"Franklin had it right."
That was the theme for the Aitkin Gobblers homecoming football game against the East Central Eagles Sept. 28. It referred to Benjamin Franklin wanting the turkey as the national bird instead of the bald eagle.
Franklin wanted the turkey to represent the United States. Since 1946, most of Aitkin has wanted the turkey to represent Aitkin High School athletic teams.
Colors: Red and Black
School Song: Aitkin Fight Song
Year Founded: 1894
That sentiment was reinforced 10 years ago when the student body had a chance to vote to change the nickname. Unlike our founding fathers, Aitkin liked the Gobbler too much so it remained despite the constant poultry slurs that creep into every opponents' taunts.
Former Aitkin athletic director Truman Buisman said that strategy was tried a number of times by opposing students during his 18 years as athletic director, but always failed.
Land O' Lakes operated a turkey hatchery and processing plant in Aitkin and there were many turkey farms in the county. Aitkin County was once one of the largest markets for growing and processing turkeys in Minnesota. The turkey plant, however, closed in Aitkin during the mid-1980s.
Only one other school in the nation has the nickname Gobblers. They, however, are called the Fighting Gobblers of Cuero, Texas. They were also named because of a turkey packing plant.
Virginia Tech was once the Fighting Gobblers, but in 1978, it slowly transformed into the Hokies because of a cheer. Many believe Hokie is a name for a castrated turkey, but Hokie means to express feelings of approval or excitement.
The Aitkin school song didn't always win approval.
Before the school song became the Aitkin Fight Song, it was the Minnesota Rouser. Many students didn't like it and in 1949 a few students decided to do something about it.
"When I was a sophomore we tried to adapt a couple of marches before we finally found the one that became the present school song," said Lori (Johnson) MacDonald, a 1950 graduate and a retired employee of the Aitkin Independent Age newspaper.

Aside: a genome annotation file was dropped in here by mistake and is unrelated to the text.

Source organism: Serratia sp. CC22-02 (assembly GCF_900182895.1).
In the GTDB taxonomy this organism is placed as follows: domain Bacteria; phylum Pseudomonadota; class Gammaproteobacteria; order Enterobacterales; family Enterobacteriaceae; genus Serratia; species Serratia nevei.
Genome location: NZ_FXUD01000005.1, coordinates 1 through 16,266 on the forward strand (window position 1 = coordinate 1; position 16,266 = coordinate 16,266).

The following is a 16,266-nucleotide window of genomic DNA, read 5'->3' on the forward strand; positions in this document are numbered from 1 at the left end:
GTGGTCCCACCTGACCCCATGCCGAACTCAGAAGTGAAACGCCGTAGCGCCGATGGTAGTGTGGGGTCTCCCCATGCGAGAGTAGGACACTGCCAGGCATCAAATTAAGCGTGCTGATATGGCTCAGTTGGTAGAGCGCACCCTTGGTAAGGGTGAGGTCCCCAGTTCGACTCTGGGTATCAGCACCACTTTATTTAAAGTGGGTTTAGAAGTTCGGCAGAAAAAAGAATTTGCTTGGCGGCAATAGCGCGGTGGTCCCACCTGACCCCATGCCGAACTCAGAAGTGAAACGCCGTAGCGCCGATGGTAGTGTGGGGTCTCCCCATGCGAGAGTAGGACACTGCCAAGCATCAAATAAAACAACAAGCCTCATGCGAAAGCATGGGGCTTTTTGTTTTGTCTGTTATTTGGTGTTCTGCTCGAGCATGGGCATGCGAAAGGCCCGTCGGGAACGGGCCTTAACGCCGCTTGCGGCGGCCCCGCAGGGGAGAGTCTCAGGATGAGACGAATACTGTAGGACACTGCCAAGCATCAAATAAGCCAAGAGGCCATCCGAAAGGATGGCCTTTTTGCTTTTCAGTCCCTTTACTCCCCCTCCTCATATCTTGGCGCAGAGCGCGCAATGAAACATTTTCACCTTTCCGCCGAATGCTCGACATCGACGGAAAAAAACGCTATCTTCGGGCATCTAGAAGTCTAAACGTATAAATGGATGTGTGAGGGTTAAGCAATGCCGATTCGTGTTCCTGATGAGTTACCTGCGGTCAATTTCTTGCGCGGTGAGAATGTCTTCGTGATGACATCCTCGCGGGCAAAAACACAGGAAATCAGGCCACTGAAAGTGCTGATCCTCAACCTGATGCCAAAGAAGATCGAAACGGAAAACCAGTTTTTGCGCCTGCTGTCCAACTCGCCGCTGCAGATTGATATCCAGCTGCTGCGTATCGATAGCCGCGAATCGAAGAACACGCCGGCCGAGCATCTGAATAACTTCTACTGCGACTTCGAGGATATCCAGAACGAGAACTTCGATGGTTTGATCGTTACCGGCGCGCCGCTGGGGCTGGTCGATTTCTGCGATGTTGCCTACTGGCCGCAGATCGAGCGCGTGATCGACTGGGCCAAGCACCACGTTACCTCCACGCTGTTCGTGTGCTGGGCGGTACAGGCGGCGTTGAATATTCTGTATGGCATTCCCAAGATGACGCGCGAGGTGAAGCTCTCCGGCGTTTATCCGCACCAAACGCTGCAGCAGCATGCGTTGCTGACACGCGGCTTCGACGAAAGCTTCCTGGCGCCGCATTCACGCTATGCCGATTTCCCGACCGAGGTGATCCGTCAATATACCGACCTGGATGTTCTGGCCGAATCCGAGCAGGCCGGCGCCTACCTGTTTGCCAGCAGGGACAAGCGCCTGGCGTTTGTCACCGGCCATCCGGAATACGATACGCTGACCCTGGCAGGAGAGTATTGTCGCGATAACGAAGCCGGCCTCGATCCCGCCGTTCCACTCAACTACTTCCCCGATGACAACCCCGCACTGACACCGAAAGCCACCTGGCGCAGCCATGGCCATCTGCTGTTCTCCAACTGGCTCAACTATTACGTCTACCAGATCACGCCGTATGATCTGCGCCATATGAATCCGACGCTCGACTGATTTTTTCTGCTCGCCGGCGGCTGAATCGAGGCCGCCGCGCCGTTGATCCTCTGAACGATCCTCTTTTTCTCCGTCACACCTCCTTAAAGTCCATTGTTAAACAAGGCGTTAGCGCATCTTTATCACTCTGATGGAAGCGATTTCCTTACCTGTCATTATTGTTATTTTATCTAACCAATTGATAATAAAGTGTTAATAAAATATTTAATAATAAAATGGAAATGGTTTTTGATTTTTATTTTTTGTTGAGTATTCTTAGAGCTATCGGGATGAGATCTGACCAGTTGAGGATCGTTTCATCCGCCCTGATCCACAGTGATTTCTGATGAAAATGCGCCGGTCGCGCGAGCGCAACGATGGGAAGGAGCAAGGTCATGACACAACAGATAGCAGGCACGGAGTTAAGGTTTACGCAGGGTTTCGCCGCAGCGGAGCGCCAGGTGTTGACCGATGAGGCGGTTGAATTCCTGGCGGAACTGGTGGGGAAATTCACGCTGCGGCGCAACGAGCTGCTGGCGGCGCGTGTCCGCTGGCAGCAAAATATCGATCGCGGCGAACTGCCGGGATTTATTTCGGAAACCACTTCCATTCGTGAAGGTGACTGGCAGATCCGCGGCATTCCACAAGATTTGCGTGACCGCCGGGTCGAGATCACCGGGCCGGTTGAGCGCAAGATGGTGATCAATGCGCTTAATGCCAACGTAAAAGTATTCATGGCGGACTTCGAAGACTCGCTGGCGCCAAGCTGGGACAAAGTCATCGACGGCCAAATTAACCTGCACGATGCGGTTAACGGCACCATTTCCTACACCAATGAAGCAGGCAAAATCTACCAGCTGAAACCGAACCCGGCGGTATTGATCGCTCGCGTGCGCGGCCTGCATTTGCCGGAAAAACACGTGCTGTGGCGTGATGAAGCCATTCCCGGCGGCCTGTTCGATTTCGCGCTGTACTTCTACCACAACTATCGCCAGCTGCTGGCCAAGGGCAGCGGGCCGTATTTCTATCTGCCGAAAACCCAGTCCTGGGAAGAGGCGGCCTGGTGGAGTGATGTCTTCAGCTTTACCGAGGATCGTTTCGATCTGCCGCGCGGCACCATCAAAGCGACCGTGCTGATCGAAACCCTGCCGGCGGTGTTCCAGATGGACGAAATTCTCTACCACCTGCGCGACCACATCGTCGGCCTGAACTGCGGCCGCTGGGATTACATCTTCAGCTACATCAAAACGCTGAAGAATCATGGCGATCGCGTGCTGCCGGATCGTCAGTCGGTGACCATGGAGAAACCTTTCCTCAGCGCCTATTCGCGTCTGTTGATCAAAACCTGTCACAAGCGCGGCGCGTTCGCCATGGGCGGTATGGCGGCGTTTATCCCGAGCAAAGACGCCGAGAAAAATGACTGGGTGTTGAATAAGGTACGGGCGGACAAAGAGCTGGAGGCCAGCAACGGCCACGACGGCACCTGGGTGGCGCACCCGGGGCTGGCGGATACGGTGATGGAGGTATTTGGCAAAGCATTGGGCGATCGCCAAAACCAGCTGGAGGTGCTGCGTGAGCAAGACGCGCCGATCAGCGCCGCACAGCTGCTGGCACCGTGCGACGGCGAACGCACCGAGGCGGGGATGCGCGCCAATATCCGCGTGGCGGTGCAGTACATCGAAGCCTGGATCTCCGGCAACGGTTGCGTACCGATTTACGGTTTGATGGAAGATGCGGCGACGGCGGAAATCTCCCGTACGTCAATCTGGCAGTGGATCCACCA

MacDonald was among a group of band members that included Jim Steeg, Joe Ronnei, Jim Lovegren and others who collaborated and changed the rallying cry for Aitkin during afternoon band practice.
"The first one we tried to write didn't catch on," said MacDonald. "But then we found a march that had a trio with a fairly good melody line that could be sung. We appropriated it and put together some old clichs that basically became the lyrics. The name of the march has been forgotten, but I guess the school may owe 50 years of royalties and I may be a fugitive from the law."
Dawn Liljenquist, also of the Aitkin Independent Age, discovered in a 1946 issue that the Aitkin basketball team purchased crimson sweat outfits with black and white lettering on the back.
But have Aitkin uniforms always been red and black?
"As far as I know we've always been red and black," said current Aitkin athletic director Jack Gilbertson "Some years, coaches will go with more red than black, and vice versa, but as far as I know we've always been red and black."
Although there aren't too many black and red turkeys scavenging the Minnesota countryside, Aitkin's school colors have been around for a long time. According to Buisman, that hasn't always been the case.
"They've been changed over the years a number of times," said Buisman. "I started there in 1964 and its been red and black since then."
Buisman was right. The color of Aitkin athletic jerseys changed many times until 1938.
"Way back in 1910 they were maroon and black and I guess over the years red and black was easier," said John MacDonald, a 1938 graduate and a member of the Aitkin High School faculty for 35 years. "Back in the 30s there were some years where they were orange and blue and there was a year they were green.
"Back in the 30s, the school colors were whatever used jerseys the school could purchase."
One thing that changed is the rich tradition that makes a small school like Aitkin so incomparable. From a school song written by students, to a school nickname only mimicked by one other school in the nation, Aitkin is in a class all its own.
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